Floods can happen wherever it rains. Floods can happen anywhere, even if your home lies in an area at low risk of flooding. Learn the difference in a Flood Warning and a Flood Watch, and what you should do to prepare yourself and your family.

Flood Warnings, Flood Watches

Flood Watch means flooding in the vicinity is possible. Flood Warnings are warnings that floods may be occurring and must be addressed to prevent injuries and property damage. Flash Flood Warnings or Flash Flood Watches may also be displayed. These are flash flood warnings that indicate severe flooding due to heavy rains.

Before a Flood

The following steps will protect your property regardless of where it is located.

  • Prepare a Safety Kit.
  • Apply waterproofing compound to basement walls.
  • Your furnace, electric panel, water heater and electric panel can all be elevated.
  • Make barriers to prevent floodwaters from entering your home.
  • Talk to an agent about your insurance policy. Ask if you have any questions.

During a flooding

If you have the time to prepare and a flood is coming, you can take these steps in order to protect your home.

  • Turn off all utilities and unplug electric appliances. Don’t touch the electric equipment while you are standing or in water.
  • Place important items on an upper level. Move outdoor furniture indoors to another level.
  • You should not park your car next to bodies of water.

Safety is your number one priority if flooding is already taking place.

  • If advised to evacuate immediately
  • Listen to the radio, television, or both for weather information and alerts.
  • Move to higher ground.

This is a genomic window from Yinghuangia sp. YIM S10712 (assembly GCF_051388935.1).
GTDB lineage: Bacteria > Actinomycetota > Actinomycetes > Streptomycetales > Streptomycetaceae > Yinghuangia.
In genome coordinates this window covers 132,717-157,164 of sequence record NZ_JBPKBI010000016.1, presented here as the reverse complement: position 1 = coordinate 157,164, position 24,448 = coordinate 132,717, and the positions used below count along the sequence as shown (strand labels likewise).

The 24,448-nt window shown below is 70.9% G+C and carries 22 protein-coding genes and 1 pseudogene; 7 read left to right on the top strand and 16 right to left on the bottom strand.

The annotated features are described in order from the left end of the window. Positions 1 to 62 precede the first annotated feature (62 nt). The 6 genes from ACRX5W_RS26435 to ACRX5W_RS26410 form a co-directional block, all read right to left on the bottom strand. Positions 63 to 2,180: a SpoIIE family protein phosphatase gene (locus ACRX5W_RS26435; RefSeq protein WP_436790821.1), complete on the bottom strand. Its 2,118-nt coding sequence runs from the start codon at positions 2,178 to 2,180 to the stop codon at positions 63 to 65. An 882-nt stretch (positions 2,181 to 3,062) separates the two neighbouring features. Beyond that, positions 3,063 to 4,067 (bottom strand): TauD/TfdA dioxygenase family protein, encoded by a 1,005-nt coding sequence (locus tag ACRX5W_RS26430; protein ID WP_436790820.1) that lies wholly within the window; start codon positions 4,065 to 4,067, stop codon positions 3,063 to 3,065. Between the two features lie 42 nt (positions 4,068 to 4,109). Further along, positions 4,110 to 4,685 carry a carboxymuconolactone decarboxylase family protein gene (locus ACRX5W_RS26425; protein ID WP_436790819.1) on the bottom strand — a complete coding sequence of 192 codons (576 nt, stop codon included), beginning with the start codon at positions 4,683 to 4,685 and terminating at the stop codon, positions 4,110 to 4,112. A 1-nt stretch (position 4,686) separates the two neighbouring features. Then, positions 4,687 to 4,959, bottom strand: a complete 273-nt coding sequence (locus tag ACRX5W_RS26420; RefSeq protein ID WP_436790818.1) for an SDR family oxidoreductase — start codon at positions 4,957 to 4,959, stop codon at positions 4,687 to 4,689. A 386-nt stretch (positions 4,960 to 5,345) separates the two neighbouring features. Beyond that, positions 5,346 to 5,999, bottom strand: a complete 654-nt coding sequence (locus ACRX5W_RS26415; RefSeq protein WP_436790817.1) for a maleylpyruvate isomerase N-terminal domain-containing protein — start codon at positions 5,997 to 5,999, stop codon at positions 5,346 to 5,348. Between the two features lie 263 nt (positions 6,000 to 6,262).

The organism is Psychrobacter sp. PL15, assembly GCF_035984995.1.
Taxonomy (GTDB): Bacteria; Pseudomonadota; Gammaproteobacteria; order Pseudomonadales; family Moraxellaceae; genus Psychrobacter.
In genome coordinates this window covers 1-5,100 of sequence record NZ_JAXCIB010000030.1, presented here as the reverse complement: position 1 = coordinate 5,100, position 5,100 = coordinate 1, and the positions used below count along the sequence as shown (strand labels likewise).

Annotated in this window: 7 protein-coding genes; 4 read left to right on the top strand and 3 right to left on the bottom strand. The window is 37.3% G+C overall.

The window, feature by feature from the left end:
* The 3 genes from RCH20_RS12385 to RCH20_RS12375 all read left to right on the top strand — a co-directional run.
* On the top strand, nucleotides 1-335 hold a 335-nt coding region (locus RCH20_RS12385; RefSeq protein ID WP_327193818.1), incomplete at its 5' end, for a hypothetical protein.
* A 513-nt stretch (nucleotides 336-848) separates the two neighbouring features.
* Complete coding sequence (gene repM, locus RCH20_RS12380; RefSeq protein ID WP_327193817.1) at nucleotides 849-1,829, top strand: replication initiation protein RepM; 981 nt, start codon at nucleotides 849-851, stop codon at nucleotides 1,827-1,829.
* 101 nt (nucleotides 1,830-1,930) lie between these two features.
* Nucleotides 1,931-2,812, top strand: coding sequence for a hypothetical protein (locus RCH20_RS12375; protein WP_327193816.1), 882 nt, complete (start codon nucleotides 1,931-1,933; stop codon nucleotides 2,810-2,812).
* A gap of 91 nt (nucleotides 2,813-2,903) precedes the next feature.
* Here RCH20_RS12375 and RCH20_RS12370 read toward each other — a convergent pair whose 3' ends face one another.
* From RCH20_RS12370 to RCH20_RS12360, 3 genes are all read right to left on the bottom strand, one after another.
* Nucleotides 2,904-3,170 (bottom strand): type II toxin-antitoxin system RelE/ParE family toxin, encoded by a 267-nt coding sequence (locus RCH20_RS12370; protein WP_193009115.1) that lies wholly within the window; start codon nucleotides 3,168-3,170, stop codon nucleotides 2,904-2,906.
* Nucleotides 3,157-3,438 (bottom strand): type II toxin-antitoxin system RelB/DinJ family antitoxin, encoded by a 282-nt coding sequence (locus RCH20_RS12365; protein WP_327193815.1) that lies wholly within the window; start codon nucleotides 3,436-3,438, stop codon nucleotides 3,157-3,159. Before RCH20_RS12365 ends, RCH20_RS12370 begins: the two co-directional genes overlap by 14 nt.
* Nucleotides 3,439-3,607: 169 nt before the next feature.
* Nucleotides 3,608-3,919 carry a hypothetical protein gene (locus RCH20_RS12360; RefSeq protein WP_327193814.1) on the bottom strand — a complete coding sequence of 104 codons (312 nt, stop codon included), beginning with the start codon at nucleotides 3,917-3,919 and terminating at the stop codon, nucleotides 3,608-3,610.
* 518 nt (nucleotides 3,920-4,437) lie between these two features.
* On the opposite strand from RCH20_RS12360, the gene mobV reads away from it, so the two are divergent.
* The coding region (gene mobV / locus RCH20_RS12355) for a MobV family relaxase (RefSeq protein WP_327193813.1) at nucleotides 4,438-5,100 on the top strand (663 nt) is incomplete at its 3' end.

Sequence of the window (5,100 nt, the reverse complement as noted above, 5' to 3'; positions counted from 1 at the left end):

• Do not walk through moving water.
  • Turn Around, Don’t Sink(r),.
  • If water is rising from your vehicle during driving, it is best to stop and move to higher ground. If your vehicle is caught in moving water, you should stay inside. If water rises inside your vehicle, get out onto the roof.
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People underestimate the potential damage floodwaters can cause. You can fall from as little as 6 inches of moving floodwater, and most vehicles can be swept away by two feet of water, even SUVs and trucks.

For more information, visit Prepare.gov.

To help you, make sure to print a copy American Red Cross Flood Safety Checklist.

After a Flood

Even after a flood recedes, there are still dangers. Consider the following:

  • If you are home, listen out for alerts from the local authorities to get information and advice.
  • If you were asked to evacuate, please do not return home until emergency officials have given permission.
  • If emergency officials request assistance, stay clear of damaged areas.
  • Move around in still water or moving water. Floodwaters might be contaminated by gasoline or oil. Underground power lines or fallen power lines may cause still water to become electrically charged.
  • Avoid any building that is inundated by floodwaters.
  • It is forbidden to use a generator or other fuel-powered machine inside the house.

To aid you in the cleanup process, print or save the American Red Cross Remodeling Your Flooded Property.

After a severe storm strikes, disaster relief assistance may be available. Learn more about disaster aid in our Wetter Resources area.